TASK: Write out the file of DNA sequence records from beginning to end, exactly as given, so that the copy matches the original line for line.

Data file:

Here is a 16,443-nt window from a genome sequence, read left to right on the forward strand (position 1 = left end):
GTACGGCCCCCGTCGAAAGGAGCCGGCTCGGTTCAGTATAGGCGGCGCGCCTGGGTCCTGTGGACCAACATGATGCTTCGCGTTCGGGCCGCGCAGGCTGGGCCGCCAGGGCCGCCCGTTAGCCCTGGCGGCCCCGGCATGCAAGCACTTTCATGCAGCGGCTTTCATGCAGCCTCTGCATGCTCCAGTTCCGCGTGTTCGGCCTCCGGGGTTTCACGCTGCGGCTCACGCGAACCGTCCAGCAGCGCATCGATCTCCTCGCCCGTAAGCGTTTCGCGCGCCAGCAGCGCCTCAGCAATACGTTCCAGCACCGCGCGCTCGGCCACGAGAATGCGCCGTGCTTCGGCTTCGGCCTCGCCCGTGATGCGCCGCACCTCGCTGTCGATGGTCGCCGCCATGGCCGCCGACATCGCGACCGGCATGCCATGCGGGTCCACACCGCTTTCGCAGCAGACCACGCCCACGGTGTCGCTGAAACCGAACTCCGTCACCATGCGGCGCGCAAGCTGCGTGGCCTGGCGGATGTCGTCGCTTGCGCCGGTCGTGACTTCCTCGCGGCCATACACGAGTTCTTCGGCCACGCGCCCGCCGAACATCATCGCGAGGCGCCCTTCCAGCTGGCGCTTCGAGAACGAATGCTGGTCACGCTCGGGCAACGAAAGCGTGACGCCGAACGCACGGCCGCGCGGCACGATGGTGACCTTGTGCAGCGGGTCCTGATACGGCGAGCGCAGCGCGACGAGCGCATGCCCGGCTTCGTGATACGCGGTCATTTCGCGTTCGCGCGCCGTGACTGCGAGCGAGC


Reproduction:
Here is a 16,443-nt window from a genome sequence, read left to right on the forward strand (position 1 = left end):
GTACGGCCCCCGTCGAAAGGAGCCGGCTCGGTTCAGTATAGGCGGCGCGCCTGGGTCCTGTGGACCAACATGATGCTTCGCGTTCGGGCCGCGCAGGCTGGGCCGCCAGGGCCGCCCGTTAGCCCTGGCGGCCCCGGCATGCAAGCACTTTCATGCAGCGGCTTTCATGCAGCCTCTGCATGCTCCAGTTCCGCGTGTTCGGCCTCCGGGGTTTCACGCTGCGGCTCACGCGAACCGTCCAGCAGCGCATCGATCTCCTCGCCCGTAAGCGTTTCGCGCGCCAGCAGCGCCTCAGCAATACGTTCCAGCACCGCGCGCTCGGCCACGAGAATGCGCCGTGCTTCGGCTTCGGCCTCGCCCGTGATGCGCCGCACCTCGCTGTCGATGGTCGCCGCCATGGCCGCCGACATCGCGACCGGCATGCCATGCGGGTCCACACCGCTTTCGCAGCAGACCACGCCCACGGTGTCGCTGAAACCGAACTCCGTCACCATGCGGCGCGCAAGCTGCGTGGCCTGGCGGATGTCGTCGCTTGCGCCGGTCGTGACTTCCTCGCGGCCATACACGAGTTCTTCGGCCACGCGCCCGCCGAACATCATCGCGAGGCGCCCTTCCAGCTGGCGCTTCGAGAACGAATGCTGGTCACGCTCGGGCAACGAAAGCGTGACGCCGAACGCACGGCCGCGCGGCACGATGGTGACCTTGTGCAGCGGGTCCTGATACGGCGAGCGCAGCGCGACGAGCGCATGCCCGGCTTCGTGATACGCGGTCATTTCGCGTTCGCGCGCCGTGACTGCGAGCGAGC